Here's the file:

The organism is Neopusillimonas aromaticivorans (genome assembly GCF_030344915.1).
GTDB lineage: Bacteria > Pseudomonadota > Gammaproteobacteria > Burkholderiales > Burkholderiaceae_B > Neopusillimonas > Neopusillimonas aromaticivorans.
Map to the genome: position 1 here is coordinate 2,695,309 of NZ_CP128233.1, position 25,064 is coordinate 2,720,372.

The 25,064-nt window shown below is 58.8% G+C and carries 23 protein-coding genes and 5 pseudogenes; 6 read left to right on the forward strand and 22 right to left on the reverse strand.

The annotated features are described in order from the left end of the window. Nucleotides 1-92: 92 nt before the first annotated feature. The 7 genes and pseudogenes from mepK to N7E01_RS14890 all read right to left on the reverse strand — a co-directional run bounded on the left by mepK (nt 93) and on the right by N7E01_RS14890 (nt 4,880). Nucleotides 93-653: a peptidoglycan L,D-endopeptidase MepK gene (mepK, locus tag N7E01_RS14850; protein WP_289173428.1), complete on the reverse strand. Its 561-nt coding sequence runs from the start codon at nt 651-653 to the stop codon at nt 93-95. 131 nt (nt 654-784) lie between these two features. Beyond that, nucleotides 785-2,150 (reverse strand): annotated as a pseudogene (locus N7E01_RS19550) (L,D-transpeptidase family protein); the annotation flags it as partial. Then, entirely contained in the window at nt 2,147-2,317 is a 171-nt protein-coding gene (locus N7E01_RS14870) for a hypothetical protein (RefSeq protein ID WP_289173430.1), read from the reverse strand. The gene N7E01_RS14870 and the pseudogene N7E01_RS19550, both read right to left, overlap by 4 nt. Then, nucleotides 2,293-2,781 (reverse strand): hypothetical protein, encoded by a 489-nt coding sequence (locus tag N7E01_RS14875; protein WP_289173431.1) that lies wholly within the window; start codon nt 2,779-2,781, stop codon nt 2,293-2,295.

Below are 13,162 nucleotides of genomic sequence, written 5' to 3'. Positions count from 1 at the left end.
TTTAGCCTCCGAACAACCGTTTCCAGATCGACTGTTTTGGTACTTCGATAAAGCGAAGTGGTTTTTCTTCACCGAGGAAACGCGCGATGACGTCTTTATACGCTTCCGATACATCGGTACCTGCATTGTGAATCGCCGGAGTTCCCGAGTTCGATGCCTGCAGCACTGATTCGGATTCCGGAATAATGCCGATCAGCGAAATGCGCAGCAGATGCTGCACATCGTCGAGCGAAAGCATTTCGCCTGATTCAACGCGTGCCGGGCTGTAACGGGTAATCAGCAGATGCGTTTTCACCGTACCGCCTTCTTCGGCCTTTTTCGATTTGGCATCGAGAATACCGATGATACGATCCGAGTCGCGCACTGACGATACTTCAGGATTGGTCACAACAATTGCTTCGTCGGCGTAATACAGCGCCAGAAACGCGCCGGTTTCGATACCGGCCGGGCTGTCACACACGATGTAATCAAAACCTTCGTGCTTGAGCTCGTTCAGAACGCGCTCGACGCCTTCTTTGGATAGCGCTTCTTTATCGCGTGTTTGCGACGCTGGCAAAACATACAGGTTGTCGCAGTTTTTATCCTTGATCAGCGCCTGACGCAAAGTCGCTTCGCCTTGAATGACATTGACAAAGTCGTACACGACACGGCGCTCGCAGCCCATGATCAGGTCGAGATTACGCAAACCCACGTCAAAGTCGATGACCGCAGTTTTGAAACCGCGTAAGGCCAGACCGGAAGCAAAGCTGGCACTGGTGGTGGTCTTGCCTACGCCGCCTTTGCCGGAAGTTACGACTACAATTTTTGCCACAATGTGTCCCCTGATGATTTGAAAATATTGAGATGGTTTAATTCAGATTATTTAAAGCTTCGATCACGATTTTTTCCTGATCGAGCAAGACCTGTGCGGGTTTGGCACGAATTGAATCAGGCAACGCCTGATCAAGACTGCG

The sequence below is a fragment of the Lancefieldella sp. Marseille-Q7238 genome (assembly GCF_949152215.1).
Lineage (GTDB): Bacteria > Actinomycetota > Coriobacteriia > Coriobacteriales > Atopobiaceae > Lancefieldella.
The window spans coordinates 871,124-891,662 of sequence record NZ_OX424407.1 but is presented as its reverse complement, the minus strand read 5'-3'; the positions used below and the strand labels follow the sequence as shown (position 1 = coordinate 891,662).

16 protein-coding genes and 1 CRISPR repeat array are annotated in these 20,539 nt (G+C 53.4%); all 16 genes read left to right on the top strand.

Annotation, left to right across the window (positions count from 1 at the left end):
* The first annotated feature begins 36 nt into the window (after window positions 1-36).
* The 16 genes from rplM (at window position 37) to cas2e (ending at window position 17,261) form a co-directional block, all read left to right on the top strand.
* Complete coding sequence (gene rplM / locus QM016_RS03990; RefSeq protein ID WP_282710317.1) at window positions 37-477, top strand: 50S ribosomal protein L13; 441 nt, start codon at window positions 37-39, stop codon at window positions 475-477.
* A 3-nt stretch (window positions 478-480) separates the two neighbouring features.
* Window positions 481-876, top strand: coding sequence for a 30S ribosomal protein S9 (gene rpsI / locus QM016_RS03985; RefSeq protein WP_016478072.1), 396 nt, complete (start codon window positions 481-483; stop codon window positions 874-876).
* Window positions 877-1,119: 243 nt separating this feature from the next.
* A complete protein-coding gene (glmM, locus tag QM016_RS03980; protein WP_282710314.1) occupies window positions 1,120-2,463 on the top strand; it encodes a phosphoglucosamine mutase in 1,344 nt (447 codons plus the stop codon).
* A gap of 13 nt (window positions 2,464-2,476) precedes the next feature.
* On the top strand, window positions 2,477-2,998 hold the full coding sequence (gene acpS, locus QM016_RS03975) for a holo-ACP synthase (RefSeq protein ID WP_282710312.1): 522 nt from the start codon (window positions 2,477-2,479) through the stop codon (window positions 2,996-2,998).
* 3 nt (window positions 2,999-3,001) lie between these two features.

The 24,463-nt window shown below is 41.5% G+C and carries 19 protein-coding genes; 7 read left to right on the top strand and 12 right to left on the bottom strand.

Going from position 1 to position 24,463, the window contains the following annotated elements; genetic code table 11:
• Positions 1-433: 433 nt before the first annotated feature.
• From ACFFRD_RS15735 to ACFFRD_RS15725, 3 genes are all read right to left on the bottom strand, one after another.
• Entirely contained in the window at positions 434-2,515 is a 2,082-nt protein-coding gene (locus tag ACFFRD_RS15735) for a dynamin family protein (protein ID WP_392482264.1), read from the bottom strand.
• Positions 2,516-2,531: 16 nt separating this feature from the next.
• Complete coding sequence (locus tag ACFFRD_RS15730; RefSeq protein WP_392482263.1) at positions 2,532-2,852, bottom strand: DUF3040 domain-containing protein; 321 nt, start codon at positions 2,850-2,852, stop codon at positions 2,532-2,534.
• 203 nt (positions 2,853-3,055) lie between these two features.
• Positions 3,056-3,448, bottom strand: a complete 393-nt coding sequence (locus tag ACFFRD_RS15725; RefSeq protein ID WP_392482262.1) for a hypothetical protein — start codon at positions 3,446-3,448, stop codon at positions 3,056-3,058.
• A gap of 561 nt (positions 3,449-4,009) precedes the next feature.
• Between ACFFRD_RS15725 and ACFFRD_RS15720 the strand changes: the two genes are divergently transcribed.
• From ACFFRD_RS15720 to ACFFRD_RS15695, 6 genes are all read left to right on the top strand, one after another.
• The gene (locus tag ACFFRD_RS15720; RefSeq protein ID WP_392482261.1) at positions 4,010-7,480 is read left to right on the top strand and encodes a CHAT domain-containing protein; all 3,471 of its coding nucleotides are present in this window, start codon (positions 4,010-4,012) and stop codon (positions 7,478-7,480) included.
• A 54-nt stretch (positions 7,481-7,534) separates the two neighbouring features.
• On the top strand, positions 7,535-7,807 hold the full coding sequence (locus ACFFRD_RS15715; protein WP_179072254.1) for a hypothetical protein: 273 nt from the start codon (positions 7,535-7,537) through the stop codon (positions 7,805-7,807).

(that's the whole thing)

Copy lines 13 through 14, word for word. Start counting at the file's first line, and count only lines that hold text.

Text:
* The first annotated feature begins 36 nt into the window (after window positions 1-36).
* The 16 genes from rplM (at window position 37) to cas2e (ending at window position 17,261) form a co-directional block, all read left to right on the top strand.